Last Friday, SFHAC’s Regulatory Committee heard a presentation on a topic well outside of our usual policy area of housing production in San Francisco: our growing transportation predicament. Gillian Gillett, the City’s Director of Transportation Policy, and Chris Sensinig, with Van Meter Williams Pollack, showed us how two key freeways indicate where regional transportation planners, urbanists and futurists are headed in their thinking.
San Francisco’s I-280
Outdated, decrepit transit infrastructure has become a significant obstacle to achieving the Bay Area’s housing and employment goals. The Bay Area is at a historic point, similar to where it was in the years after World War II, when constraints in transportation were collectively recognized by elected, civic and business leaders as threatening the region’s economic future. Out of that loose affiliation came the seeds of BART and other ideas on knitting the region together.
CalTrain’s secured its funding to switch from diesel to electric power, however still faces the challenge of its physical path into the City. Specifically, the existing line runs at grade to the 4th and Townsend station which obstructs transit access to the rapidly growing Mission Bay and southeastern neighborhoods, the worst choke point being the 16th Street crossing at 7th Street.
Ms. Gillett outlined a few possible plans under consideration to physically separate the CalTrain rail line from key crosstown corridors like 16th Street. The funding necessary to improve them is huge. Solving the CalTrain problem will likely require figuring out the future of the decades-old elevated I-280 freeway, which shares virtually the same right-of-way as the CalTrain line. This is a conversation that will occur locally, but it will also necessitate engaging our representatives in Sacramento and Washington, since that’s where the most funding can be obtained.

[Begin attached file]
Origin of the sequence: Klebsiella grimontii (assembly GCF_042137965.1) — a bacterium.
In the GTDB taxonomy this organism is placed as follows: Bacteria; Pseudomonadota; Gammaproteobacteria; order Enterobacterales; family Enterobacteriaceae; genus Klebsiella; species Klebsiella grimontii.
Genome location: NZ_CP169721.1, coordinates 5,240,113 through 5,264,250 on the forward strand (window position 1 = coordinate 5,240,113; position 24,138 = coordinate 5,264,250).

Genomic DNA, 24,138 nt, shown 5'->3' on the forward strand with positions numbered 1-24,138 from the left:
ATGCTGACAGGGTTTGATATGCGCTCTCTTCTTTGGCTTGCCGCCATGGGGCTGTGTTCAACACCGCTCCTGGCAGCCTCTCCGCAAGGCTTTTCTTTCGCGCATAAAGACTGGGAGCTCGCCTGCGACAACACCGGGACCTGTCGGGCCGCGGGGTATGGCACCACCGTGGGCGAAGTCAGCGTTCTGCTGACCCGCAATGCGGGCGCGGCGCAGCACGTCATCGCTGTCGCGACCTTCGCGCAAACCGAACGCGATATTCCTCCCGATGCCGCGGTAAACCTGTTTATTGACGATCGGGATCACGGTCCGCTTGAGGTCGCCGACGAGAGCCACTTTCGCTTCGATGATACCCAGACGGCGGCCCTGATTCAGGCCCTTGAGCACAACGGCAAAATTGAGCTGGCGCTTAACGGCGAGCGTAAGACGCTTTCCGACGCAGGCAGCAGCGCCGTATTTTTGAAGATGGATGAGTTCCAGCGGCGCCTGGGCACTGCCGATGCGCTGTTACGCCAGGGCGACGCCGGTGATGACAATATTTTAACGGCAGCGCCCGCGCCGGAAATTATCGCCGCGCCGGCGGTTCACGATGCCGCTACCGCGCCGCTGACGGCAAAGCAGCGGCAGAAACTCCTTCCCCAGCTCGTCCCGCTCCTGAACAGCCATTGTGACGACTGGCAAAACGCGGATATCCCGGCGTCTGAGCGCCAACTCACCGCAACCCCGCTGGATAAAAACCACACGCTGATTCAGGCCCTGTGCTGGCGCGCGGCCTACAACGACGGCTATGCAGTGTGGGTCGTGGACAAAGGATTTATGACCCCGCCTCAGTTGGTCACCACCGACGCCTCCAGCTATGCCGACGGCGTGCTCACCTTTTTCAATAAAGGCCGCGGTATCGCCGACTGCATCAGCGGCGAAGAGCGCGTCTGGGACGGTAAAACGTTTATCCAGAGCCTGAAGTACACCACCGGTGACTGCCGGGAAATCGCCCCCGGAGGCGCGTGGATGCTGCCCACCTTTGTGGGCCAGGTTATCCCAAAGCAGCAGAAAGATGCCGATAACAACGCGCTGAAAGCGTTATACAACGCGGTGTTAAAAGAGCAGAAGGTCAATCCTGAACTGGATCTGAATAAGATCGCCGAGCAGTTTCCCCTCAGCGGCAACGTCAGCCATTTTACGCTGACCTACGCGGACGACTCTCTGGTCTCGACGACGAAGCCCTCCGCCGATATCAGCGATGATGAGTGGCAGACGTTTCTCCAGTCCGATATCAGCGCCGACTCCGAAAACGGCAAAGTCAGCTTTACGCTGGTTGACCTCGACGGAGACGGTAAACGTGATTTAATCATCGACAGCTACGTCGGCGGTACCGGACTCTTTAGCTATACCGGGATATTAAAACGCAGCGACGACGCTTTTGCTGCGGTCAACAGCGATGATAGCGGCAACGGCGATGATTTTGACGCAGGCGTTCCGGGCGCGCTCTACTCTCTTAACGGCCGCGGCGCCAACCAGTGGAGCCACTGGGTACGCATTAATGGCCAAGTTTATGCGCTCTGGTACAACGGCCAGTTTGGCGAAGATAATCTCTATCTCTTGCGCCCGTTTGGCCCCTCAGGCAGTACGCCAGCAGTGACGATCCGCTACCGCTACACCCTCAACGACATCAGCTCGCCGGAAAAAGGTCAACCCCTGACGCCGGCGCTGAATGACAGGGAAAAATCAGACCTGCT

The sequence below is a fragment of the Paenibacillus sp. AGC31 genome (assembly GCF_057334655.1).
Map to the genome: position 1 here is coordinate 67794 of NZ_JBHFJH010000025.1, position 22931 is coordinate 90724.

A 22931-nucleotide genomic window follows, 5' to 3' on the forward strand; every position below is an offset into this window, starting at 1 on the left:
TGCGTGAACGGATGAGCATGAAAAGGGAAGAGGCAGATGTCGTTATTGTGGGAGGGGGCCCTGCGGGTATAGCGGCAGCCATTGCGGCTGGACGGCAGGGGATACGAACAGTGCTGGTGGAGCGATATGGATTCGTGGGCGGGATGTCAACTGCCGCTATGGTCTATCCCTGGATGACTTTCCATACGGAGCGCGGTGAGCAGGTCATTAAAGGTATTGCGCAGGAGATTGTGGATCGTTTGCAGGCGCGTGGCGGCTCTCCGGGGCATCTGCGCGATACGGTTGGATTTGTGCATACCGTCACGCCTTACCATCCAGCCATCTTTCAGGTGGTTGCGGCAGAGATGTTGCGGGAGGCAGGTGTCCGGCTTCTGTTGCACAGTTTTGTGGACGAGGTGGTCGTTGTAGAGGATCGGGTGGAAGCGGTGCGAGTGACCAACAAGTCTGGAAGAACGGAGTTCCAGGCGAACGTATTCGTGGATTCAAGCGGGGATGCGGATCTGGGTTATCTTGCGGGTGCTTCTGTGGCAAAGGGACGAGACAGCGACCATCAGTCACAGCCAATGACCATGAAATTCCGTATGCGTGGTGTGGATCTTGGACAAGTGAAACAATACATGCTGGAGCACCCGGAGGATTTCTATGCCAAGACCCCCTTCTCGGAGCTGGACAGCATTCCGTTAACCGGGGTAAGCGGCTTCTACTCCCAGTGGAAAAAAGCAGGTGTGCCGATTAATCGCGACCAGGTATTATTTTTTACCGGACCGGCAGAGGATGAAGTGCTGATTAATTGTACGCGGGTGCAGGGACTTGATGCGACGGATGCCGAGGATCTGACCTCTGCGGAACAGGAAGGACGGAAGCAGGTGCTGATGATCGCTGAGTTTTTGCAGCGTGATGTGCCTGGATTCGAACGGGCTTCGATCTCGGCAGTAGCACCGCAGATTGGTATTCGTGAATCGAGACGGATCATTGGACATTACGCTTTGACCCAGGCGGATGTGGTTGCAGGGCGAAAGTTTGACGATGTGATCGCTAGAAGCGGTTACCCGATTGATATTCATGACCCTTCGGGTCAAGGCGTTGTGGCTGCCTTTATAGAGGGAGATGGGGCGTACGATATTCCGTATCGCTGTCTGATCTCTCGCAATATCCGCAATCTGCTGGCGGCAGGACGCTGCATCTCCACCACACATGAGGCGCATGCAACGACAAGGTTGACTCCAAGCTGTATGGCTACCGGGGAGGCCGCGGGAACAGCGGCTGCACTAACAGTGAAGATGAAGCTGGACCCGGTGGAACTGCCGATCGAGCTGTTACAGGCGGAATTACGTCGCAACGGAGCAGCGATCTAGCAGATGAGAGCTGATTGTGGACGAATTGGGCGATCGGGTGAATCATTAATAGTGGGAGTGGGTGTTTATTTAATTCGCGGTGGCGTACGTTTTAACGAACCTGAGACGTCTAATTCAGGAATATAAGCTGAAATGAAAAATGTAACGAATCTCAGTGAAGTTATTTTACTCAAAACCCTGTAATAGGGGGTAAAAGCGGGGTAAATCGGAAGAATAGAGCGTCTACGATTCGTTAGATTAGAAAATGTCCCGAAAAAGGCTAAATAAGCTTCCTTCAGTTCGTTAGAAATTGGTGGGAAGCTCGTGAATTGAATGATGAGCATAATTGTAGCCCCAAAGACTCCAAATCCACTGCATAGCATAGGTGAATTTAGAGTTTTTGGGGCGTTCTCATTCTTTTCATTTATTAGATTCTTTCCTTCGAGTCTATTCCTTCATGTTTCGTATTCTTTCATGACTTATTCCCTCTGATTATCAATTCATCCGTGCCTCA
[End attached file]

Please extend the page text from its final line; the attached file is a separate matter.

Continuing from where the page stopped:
Chris Sensinig, who presented on behalf of ConnectOakland, discussed the prospects of removing the elevated freeway and showed SFHAC some ideas of what could replace it. Started in 1968, completed in 1985 and substantially modified in the 1990s. Built when it was considered acceptable to bulldoze through low-income neighborhoods on the premise of progress and economic development. The neighborhoods never recovered from the enormous miscalculations and hubris that backed them. New thinking, however, holds the promise of reconnecting West Oakland to Downtown and removing the physical barrier that separates them. As Mayor Libby Schaaf said recently, “Infrastructure mega-projects profoundly affect people on the ground. Our I-980 is a cautionary tale – a broken promise of a 2nd crossing that remains a scar on our urban fabric. In its place, we want livable infrastructure that creates local economic opportunity, reconnects neighborhoods, and connects the region,”
Current Condition of I-980
Bottom line from both speakers
Imagining and designing attractive alternatives to these two old freeways is only the first task. Equally important is finding the immense amounts of funding necessary to rebuild alternatives. If the journey of a thousand miles begins with a single step, we might’ve begun one last week. Stay tuned as SFHAC tracks this emerging topic.